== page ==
Pretty sure that won them a fair bit of business as there were loads of tandems coming through to the dz

They also did a demo into a neighbouring town airfield that was having an airshow and got people to hand out info. Later that day the tandems started rolling in

Just some ideas. These were pretty effective at hooking people who were there at the time looking for things to do on holiday

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NSEMN8R

So while I'm sitting here balls deep in snow for the next 3 months, I'm trying to think of things I can do to get a good early start next season.

One thing I think I'm going to try is a booth in the mall. For $1000/month I can set up some posters and a couple of tvs back to back on their cart running skydiving videos and maybe put a wingsuit on a mannequin standing next to it or something to attract some attention. Maybe offer a sweet mall special deal if they buy tickets now and use them before June 1st?

Anyone tried something like this before? Any other ideas besides groupon and living social?



All depends on the mall and the audience it attracts.

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Great post. I'm in a similar situation myself. I've been trying to brainstorm about different marketing strategies as recently I volunteered to help out our club on marketing our dropzone.

Our dropzone is small Cessna operation, we really don't have much of a problem filling up the tandem slots that isn't really the problem. We are looking to increase our student numbers for our static line jump course. Basically just get out name out there to let people know that we exist, to let them know what is available.

I'm really enjoying reading this post though and I will definitely bring up a few of these at our next meeting.

Here's what I've come up with so far, I'm just going to stick with simple for now which with a smaller market for us might be a little easier to do.

Radio Stations- I plan on talking with a few of the local radio stations to try to get a slot in their morning show and have a member or two come in to kind of explain to the general public what skydiving and our DZ is about.

Flyers- I plan on putting them up anywhere and everywhere really. I guess I'll mainly be focusing on the places where you might find adventure seekers gyms, sports stores, the local college intramural sports dept the trendy bars, clubs, etc. And the bucket list people golf courses, country clubs. Pretty much though I plan on putting them up everywhere and checking every few week to monitor if #'s have been taken to keep track which ones are effective and which ones aren't.

Otherwise I was thinking of find the right events to possibly sponsor/trade for demo jump?, poker run that kind of thing. There is a cycle club outside of town and a few race tracks I may have to go have a talk with them as well about a billoboard of something along that lines. Was also thinking about the local fairs, ball games that kind of thing.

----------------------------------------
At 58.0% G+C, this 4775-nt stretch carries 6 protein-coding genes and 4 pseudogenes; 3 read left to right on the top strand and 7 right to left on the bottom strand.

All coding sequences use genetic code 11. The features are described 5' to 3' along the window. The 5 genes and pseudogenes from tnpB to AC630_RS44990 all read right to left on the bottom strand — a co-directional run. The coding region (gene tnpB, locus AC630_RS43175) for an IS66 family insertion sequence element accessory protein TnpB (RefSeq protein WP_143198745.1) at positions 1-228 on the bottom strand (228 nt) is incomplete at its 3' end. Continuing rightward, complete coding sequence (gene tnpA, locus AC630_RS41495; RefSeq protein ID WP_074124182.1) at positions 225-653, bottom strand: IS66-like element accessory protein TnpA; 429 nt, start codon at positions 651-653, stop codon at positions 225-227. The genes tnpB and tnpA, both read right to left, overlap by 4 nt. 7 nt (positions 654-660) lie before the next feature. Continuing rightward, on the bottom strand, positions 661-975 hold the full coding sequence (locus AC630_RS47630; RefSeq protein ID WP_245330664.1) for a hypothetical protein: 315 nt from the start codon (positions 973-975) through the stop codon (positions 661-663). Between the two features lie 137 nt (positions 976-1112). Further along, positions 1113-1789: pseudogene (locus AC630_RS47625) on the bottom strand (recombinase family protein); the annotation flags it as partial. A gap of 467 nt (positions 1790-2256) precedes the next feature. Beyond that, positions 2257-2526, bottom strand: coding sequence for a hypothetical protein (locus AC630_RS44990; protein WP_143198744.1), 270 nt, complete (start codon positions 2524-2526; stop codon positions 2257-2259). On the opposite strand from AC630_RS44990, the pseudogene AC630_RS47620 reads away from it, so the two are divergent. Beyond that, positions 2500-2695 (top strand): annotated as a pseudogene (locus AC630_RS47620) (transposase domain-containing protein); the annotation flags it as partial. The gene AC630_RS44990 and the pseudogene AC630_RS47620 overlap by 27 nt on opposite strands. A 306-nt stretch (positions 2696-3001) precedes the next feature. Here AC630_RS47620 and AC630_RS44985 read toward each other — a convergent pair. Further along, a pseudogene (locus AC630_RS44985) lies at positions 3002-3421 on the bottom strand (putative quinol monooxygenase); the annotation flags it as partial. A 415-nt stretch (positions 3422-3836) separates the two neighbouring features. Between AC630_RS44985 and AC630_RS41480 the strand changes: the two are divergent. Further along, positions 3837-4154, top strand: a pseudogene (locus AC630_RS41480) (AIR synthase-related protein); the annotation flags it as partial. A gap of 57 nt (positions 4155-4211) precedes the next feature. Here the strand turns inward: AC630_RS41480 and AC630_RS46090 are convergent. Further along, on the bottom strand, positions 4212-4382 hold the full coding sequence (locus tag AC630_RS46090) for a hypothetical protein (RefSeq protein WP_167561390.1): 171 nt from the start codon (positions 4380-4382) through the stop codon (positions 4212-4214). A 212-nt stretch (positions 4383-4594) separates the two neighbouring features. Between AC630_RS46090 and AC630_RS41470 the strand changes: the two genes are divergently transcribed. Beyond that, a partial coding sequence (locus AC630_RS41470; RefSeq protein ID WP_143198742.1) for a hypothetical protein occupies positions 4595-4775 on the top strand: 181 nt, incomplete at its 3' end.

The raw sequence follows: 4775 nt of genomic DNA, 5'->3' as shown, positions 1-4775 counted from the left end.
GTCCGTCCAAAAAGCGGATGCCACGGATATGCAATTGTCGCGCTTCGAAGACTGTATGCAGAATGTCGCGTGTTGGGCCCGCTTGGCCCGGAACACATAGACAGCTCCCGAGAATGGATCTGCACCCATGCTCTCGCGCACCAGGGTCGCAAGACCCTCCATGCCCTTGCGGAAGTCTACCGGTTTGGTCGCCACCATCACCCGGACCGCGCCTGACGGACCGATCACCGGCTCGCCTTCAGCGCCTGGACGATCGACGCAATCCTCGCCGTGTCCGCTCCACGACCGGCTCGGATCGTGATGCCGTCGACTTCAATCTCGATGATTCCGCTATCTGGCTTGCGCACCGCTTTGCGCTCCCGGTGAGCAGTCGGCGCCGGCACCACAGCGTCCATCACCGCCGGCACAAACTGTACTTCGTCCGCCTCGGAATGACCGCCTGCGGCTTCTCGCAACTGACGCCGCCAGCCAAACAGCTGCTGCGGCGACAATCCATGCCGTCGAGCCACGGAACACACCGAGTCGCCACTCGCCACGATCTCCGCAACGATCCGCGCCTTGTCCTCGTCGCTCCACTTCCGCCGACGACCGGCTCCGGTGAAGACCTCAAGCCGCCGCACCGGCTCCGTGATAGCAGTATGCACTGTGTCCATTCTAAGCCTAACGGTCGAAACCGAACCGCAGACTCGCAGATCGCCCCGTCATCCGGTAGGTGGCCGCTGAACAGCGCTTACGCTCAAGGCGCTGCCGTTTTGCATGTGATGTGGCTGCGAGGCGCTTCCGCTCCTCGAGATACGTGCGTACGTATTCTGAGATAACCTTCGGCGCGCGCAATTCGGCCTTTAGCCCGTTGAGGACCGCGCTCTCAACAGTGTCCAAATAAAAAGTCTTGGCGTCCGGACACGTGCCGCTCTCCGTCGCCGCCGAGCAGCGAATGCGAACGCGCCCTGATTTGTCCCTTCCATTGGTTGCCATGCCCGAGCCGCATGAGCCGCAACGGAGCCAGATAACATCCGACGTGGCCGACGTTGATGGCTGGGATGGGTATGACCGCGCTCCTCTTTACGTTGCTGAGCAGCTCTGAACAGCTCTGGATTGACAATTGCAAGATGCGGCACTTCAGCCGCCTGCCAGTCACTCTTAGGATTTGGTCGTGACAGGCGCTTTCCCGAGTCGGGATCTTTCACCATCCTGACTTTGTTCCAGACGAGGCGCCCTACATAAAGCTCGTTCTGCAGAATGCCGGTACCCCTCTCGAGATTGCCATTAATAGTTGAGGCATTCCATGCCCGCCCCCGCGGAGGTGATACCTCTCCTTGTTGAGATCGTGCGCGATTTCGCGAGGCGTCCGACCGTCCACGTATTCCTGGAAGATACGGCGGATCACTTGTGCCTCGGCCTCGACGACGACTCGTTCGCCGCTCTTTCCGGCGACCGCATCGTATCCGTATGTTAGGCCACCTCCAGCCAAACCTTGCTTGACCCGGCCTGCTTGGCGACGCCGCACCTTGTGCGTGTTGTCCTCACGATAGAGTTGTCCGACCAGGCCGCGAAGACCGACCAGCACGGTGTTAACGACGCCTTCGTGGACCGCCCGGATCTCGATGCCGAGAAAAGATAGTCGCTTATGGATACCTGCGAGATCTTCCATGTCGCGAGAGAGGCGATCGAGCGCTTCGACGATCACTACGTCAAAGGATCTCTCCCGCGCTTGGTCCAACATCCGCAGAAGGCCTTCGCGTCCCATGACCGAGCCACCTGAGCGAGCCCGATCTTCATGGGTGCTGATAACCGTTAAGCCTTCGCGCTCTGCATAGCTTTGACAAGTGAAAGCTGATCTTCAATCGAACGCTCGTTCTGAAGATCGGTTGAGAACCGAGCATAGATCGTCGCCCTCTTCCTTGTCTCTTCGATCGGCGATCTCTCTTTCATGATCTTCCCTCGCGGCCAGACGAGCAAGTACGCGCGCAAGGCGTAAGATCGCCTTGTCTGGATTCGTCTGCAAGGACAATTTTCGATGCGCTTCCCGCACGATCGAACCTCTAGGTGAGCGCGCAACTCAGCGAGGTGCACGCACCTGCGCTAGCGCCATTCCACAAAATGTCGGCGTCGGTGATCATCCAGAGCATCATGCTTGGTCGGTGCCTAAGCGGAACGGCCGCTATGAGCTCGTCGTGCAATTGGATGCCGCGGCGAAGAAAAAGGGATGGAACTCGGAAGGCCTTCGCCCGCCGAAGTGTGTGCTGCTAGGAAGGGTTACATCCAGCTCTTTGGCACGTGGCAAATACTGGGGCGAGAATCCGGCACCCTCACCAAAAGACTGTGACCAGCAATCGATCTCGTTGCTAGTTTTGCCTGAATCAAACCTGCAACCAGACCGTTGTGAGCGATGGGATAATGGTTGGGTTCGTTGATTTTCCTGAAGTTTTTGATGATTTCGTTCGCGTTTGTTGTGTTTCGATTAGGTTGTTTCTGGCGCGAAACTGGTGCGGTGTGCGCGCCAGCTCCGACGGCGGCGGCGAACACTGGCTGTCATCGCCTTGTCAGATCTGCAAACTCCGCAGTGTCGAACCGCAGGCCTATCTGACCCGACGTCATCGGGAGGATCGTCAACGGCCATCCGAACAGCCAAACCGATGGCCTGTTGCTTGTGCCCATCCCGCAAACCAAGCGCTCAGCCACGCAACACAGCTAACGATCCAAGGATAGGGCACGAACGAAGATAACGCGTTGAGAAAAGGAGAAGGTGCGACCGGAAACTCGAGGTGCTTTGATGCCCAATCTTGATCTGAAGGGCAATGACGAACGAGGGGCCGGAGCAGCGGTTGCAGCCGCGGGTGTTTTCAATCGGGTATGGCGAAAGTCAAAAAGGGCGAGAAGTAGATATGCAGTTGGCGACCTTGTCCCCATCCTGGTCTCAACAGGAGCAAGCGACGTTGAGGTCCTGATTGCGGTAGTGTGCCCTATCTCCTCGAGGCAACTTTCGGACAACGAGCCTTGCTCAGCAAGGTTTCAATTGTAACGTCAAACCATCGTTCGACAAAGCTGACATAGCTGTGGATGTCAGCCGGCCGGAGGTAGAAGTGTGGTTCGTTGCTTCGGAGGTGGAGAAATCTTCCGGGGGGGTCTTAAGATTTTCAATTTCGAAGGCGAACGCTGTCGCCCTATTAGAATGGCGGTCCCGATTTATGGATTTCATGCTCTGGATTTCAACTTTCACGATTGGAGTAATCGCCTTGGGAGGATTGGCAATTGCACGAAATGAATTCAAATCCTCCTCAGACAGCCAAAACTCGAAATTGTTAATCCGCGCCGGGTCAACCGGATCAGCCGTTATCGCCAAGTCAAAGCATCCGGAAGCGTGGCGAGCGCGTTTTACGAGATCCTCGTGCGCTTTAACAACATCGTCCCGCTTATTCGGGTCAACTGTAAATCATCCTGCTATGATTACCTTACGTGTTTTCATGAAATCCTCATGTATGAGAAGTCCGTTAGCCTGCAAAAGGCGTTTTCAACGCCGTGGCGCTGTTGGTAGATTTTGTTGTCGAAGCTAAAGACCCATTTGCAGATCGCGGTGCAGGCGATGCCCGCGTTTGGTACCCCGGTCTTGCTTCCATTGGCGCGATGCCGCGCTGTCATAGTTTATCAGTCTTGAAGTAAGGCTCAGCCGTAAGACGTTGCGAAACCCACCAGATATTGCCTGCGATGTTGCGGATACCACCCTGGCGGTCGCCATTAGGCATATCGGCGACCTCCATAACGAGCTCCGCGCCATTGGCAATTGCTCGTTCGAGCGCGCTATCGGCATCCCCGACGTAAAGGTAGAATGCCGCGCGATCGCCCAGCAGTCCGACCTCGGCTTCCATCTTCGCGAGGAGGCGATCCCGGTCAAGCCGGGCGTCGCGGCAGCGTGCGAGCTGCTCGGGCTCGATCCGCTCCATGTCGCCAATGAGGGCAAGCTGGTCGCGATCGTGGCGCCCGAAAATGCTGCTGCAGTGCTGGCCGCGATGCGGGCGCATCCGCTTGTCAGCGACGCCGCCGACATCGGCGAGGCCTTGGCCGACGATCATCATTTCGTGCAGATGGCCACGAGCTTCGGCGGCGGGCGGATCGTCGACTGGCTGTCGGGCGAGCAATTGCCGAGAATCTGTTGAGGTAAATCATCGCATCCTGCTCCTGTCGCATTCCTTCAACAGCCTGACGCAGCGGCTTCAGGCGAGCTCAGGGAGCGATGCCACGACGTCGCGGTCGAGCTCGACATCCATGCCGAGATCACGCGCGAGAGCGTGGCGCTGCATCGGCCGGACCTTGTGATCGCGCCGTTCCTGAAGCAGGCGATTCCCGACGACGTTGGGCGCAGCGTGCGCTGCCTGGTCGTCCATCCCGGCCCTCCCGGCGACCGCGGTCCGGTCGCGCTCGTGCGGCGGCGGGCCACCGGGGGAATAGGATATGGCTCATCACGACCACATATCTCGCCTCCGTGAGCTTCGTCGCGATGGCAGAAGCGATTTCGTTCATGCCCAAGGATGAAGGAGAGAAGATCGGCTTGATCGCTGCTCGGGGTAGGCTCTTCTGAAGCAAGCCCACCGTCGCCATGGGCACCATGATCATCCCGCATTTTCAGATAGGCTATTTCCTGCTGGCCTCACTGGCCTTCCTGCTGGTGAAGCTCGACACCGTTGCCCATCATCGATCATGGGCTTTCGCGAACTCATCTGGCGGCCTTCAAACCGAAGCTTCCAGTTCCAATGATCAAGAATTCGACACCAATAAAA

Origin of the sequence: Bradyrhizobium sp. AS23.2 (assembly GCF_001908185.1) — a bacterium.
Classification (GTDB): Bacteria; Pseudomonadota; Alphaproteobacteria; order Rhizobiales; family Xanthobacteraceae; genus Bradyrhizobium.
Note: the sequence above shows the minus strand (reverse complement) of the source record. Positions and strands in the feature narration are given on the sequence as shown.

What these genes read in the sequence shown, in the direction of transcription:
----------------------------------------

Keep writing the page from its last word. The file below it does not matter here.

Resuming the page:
But yeah in our market/situation a mall booth really wouldn't work but if you guys are big enough and think you will get the exposure I say go for it. Typically here though its mostly Jr high kids and then the a whole schmere of different types of peeps I guess but the majority are women obvioiusly.

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I used to think that it would work until we sponsored a booth at a local minor league hockey team this off season.

We were giving out a free skydive to one person selected from those that filled out a card to get on the mailing list. And the name was being pulled at intermission, instant gratification. We were running a discount on packages during the same time frame that we were informing people about.

We got some people who came over to look at the videos we were playing, many of them were of a fitness level that couldn't make a skydive! I also saw that many young men and women would see the booth and practically run away! The tough looking guys with the swagger did not appreciate us asking them if they ever thought about trying skydiving.

My previous impression was that skydiving was viewed as most as an awesome activity, they just hadn't thought about it yet. I was going to be this reminder to them, and they were going to run over in droves to talk with the really cool skydivers.

I think the reality is most people aren't interested, and won't be swayed by in person advertising. This are going to put their head down, and drag their girlfriend just a little faster, so they can avoid being put on the spot!

I think your money is better spent elsewhere, trying to get customers who are already interested in skydiving.
"The restraining order says you're only allowed to touch me in freefall"
=P